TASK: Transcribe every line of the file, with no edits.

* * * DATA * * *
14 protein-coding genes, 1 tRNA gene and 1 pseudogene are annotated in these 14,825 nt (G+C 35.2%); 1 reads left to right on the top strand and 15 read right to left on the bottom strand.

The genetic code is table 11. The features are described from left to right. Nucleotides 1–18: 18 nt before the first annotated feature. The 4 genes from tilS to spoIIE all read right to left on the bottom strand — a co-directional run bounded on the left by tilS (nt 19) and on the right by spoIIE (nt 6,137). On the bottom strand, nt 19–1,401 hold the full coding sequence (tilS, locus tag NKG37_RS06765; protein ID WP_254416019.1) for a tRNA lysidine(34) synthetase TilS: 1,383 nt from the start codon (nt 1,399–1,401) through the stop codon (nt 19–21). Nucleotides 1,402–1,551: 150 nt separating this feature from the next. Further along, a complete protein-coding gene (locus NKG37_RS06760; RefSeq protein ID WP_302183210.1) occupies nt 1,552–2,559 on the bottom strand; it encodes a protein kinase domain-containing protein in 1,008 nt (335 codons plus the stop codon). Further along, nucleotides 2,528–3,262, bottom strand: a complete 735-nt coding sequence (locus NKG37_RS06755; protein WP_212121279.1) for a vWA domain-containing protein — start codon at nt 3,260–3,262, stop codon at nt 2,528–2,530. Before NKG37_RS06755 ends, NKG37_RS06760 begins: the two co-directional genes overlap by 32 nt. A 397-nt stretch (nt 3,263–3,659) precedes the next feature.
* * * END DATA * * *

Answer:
14 protein-coding genes, 1 tRNA gene and 1 pseudogene are annotated in these 14,825 nt (G+C 35.2%); 1 reads left to right on the top strand and 15 read right to left on the bottom strand.

The genetic code is table 11. The features are described from left to right. Nucleotides 1–18: 18 nt before the first annotated feature. The 4 genes from tilS to spoIIE all read right to left on the bottom strand — a co-directional run bounded on the left by tilS (nt 19) and on the right by spoIIE (nt 6,137). On the bottom strand, nt 19–1,401 hold the full coding sequence (tilS, locus tag NKG37_RS06765; protein ID WP_254416019.1) for a tRNA lysidine(34) synthetase TilS: 1,383 nt from the start codon (nt 1,399–1,401) through the stop codon (nt 19–21). Nucleotides 1,402–1,551: 150 nt separating this feature from the next. Further along, a complete protein-coding gene (locus NKG37_RS06760; RefSeq protein ID WP_302183210.1) occupies nt 1,552–2,559 on the bottom strand; it encodes a protein kinase domain-containing protein in 1,008 nt (335 codons plus the stop codon). Further along, nucleotides 2,528–3,262, bottom strand: a complete 735-nt coding sequence (locus NKG37_RS06755; protein WP_212121279.1) for a vWA domain-containing protein — start codon at nt 3,260–3,262, stop codon at nt 2,528–2,530. Before NKG37_RS06755 ends, NKG37_RS06760 begins: the two co-directional genes overlap by 32 nt. A 397-nt stretch (nt 3,263–3,659) precedes the next feature.